Inside (2016)

JANUARY 2, 2019


I usually bristle when they remake a recent foreign language horror film for seemingly no other reason than to do it in English, but at least they waited about a decade to do it with Inside, as opposed to the insulting turnaround times for the likes of Shutter (not even four years) and Let Me In (barely two!). Plus it wasn't just a greedy big studio behind it - this Inside is an independenta Spanish co-production, with [Rec] fave Jaume Balagueró writing and producing (a guy who'd know about quickie English language remakes), giving it more "on paper" cred than the likes of, say, The Stepfather '09. And as a bonus, they cast Rachel Nichols from my beloved P2 as the pregnant mother - add all that up and you should have a redux that's at least worth a look, right?

Well... they kind of cleared that not-exactly lofty goal, I guess. It's not a bad movie, but it's so beholden to the original's beats (not its specifics, more on that later) that the only reason to see it would be if you haven't seen the original. I prefer my remakes to keep the basic scenario but change just about everything else (Dawn of the Dead being the easiest example, though the recent Suspiria is also an easy one to point to, albeit less accessible), but this only diverges slightly from the Bustillo/Maury original, so if you've seen it there's little surprise to be found here, and you'll keep asking yourself why they bothered. Suspense/home invasion movies like this tend to not lend themselves to repeat viewings anyway, and that's what this kind of feels like; even when they change things up a bit, they tend to fall right back in line with the story we already knew... and likely preferred.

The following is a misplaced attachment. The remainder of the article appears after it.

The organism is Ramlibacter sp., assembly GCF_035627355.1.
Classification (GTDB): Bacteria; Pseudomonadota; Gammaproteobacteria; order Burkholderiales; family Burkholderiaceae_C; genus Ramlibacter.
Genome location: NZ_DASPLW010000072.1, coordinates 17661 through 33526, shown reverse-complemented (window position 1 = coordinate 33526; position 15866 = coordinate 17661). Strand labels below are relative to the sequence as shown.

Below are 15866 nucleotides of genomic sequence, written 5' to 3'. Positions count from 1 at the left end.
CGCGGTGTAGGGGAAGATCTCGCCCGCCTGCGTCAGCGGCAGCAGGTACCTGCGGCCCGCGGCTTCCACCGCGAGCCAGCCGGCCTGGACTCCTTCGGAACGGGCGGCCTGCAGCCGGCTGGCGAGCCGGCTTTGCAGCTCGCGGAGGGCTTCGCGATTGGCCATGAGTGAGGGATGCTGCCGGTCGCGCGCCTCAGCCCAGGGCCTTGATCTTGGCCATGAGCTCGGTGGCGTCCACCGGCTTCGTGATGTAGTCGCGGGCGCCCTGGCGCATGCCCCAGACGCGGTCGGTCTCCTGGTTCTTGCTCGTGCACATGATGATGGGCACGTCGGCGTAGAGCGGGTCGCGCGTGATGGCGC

But in theory, it should actually be the better film, ironically enough, as they excise the original's two biggest blunders (skip the next three paragraphs if you haven't seen the original!). For starters, we aren't subjected to horrible CGI shots of the baby being jostled around inside the womb (to be fair, the original's directors didn't want them either - they were forced to add them by the producers), so that's a blessing. The other thing they thankfully get rid of is the number of cops (and the suspect!) who come over and figure out what's going on - this time around, there's no suspect at all, nor does one of them survive their initial injuries but attack Sarah thinking she was the villain. That chunk of the original nearly derailed the movie for me, so I was happy these folks seemed to feel the same, removing it without putting anything else in its place. The stuff with the cops is simplified and, for what it's worth, superior.